I say interesting because I'm not quite sure what to think of how things went, and I don't want to get too pessimistic before we've met any of the team we'll be working with. Basically we sat down with a coordinator, outlined the things that we wanted to do, set up an meeting for an evaluation, and then signed a piece of paper that said we'd been warm bodies in a room.
The coordinator was very, very nice, but I still came out of the meeting with a sinking feeling. We've outlined two very specific items that we want to walk out of Connor's IEP with and absolutely will not take no for an answer. We've thought about these items for quite some time. We've discussed them with his therapists, special education teacher, and doctor and they all agree with us that we are not asking for unreasonable things and have very, very good reasons for wanting them. They are:
1) Connor needs to be in a Deaf and Hard of Hearing classroom. Ideally we'd like to split his time-- two days a week in the Deaf and HOH classroom, and two days out of the week in the Developmental classroom, but if we have to choose one, we'll choose the Deaf and HoH. Connor has to continue to acquire language, and he needs to do it in an environment where his peers all sign, even if they are learning things a little bit out of his range. We can supplement with physical and speech therapy outside the classroom if necessary, but he can't spend four days out of the week in a classroom where he doesn't understand what everyone is saying.
2) Connor needs to be assigned an aide. We'd ideally like this aide, preferably a nurse aide, to go to SEE classes and learn how to sign. Since he uses a wheelchair that he cannot direct himself, needs help going to the restroom, cannot feed himself, is visually impaired, will have a g-tube, and is at risk for seizures in which he stops breathing, heart failure, and stroke, we feel that someone who is there to help Connor is not too much to ask.
Once we had outlined what we wanted for Connor, the coordinator, who as I said was very nice, began speaking gently to us about "least restrictive environment." She said that having an aide would be the highest level of restrictive environment, and they need to start with the fewest restrictions and work up from there.
After having said this, she then told me that there were only two schools who had an RN and LPN on staff, and the Deaf and HoH preschool was not one of them. Because of Connor's potentially life-threatening issues she believed it would be best for him to go to the one that was only five minutes away from the hospital.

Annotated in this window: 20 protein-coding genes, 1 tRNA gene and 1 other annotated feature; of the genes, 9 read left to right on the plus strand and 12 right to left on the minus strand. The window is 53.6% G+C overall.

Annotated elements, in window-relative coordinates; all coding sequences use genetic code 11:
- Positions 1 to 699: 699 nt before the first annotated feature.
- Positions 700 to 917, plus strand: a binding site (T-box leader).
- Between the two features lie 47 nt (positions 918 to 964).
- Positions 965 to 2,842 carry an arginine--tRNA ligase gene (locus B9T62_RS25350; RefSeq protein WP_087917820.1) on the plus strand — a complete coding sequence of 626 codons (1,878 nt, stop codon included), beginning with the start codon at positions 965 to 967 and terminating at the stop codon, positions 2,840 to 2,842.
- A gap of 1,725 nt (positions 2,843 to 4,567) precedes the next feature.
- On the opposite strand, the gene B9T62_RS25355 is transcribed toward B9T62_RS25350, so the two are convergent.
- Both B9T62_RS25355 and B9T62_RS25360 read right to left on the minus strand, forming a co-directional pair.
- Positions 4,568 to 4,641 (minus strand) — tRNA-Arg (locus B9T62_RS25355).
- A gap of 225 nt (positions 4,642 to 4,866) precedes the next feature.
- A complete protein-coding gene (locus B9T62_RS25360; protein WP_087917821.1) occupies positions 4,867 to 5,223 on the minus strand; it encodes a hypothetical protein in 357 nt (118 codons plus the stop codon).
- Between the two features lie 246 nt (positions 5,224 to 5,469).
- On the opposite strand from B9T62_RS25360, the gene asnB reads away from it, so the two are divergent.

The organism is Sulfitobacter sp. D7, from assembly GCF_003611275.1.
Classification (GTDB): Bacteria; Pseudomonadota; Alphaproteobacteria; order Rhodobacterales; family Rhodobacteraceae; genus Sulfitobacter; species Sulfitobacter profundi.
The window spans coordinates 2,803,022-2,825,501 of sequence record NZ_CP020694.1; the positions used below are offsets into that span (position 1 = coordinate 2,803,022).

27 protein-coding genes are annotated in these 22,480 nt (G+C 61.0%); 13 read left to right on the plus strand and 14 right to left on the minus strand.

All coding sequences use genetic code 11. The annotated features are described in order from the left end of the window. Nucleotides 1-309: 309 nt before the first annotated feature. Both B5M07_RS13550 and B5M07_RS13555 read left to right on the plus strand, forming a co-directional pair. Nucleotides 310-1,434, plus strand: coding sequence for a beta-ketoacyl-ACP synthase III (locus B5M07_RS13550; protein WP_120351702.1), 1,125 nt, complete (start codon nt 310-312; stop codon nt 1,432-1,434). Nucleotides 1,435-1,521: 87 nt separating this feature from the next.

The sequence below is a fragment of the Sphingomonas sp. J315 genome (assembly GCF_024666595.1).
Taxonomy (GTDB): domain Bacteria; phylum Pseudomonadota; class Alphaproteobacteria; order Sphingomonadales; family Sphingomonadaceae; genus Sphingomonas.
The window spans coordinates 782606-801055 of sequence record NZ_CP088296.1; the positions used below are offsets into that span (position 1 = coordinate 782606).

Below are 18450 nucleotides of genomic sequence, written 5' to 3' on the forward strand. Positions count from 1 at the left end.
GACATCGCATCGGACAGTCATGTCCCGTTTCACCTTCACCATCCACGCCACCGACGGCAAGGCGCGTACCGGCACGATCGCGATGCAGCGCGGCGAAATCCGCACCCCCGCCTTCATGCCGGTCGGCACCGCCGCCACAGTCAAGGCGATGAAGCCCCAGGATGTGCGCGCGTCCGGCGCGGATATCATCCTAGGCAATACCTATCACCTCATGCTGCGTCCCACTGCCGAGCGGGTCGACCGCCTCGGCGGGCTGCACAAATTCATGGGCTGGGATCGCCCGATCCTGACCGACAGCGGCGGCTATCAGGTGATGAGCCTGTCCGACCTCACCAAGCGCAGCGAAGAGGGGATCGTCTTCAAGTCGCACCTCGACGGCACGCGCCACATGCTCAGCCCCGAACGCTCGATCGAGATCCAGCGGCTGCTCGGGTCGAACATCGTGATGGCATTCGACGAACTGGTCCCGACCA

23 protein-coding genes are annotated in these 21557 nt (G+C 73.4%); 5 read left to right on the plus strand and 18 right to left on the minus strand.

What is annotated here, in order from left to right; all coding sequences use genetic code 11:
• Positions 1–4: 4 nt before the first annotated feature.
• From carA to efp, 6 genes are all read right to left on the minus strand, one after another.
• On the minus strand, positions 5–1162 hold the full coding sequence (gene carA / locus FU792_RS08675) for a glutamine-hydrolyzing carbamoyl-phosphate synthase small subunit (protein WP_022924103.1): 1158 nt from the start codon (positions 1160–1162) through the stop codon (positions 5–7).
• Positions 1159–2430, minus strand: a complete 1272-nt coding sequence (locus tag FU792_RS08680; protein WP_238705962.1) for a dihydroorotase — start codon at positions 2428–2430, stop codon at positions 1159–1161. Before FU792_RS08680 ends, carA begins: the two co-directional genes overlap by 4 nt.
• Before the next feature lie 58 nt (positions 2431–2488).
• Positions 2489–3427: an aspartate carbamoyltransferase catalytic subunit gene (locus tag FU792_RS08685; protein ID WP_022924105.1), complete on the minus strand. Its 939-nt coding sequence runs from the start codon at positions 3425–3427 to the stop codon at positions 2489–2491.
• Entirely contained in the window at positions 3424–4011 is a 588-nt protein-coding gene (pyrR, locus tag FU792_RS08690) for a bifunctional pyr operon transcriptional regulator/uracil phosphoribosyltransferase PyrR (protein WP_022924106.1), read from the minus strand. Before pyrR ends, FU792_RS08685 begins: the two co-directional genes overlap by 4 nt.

So essentially what she was telling me is that in her opinion, it would be best if Connor went just to the Developmental preschool without an aide.
Now, I have a few problems with this. Okay, I have a lot of problems with this, but I'll just outline the ones that center around the logic she was using to justify this opinion. In my understanding, the concept of least restrictive environment centers around the idea that a child be as included as possible with other children who do not have special needs. Now while the Deaf and HoH classroom does contain mostly children who are Deaf or HoH, it also contains children who are CODAs (Children of Deaf Adults) or have siblings who are Deaf. If Connor can participate in a classroom with typical children provided he has an aide, I would think that this would be a less restrictive environment than putting him in a classroom of only special needs children without an aid and, I might add, without any form of communication.
I would be able to understand the logic behind him needing to be at the school only five minutes away from the hospital if I didn't already know that the Deaf and HoH preschool is only seven minutes away from the exact same hospital.
I didn't go into any of my reasons why I was not happy with the initially expressed opinion at this meeting. I know that the coordinator doesn't actually have any say in what happens to my child at this stage in the game, though she might later as she is also a child psychologist and could potentially be on the evaluation team. I didn't want to get angry and start things off on the wrong foot right from the beginning-- I'd much rather have a great, mutually respectful partnership with the school, so I won't dig my heels in until we get to the meeting where it matters. They might be completely in agreement with me and immediately give us everything we are asking for. That being said, I absolutely will not take no for an answer on these two requests, and I can be very, very stubborn when I need to be.
We'll just have to see. It's just that this seems to me like a warning we may have a fight on our hands.